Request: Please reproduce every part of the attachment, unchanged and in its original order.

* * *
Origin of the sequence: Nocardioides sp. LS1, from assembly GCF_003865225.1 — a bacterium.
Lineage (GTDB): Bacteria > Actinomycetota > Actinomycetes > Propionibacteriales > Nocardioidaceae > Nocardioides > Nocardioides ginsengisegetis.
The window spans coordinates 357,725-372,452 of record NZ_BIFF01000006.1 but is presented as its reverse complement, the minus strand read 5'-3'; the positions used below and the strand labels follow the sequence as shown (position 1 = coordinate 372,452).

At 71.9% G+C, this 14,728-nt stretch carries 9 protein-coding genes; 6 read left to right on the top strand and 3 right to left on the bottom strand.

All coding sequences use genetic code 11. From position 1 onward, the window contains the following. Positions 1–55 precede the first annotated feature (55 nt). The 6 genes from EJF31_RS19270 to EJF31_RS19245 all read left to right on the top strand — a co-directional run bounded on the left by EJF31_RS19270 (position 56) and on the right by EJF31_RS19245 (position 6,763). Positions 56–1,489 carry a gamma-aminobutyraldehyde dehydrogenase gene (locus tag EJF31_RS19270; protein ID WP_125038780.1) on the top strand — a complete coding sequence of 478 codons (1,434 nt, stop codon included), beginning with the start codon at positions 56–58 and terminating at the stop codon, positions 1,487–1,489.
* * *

Origin of the sequence: Nocardioides sp. LS1, from assembly GCF_003865225.1 — a bacterium.
Lineage (GTDB): Bacteria > Actinomycetota > Actinomycetes > Propionibacteriales > Nocardioidaceae > Nocardioides > Nocardioides ginsengisegetis.
The window spans coordinates 357,725-372,452 of record NZ_BIFF01000006.1 but is presented as its reverse complement, the minus strand read 5'-3'; the positions used below and the strand labels follow the sequence as shown (position 1 = coordinate 372,452).

At 71.9% G+C, this 14,728-nt stretch carries 9 protein-coding genes; 6 read left to right on the top strand and 3 right to left on the bottom strand.

All coding sequences use genetic code 11. From position 1 onward, the window contains the following. Positions 1–55 precede the first annotated feature (55 nt). The 6 genes from EJF31_RS19270 to EJF31_RS19245 all read left to right on the top strand — a co-directional run bounded on the left by EJF31_RS19270 (position 56) and on the right by EJF31_RS19245 (position 6,763). Positions 56–1,489 carry a gamma-aminobutyraldehyde dehydrogenase gene (locus tag EJF31_RS19270; protein ID WP_125038780.1) on the top strand — a complete coding sequence of 478 codons (1,434 nt, stop codon included), beginning with the start codon at positions 56–58 and terminating at the stop codon, positions 1,487–1,489.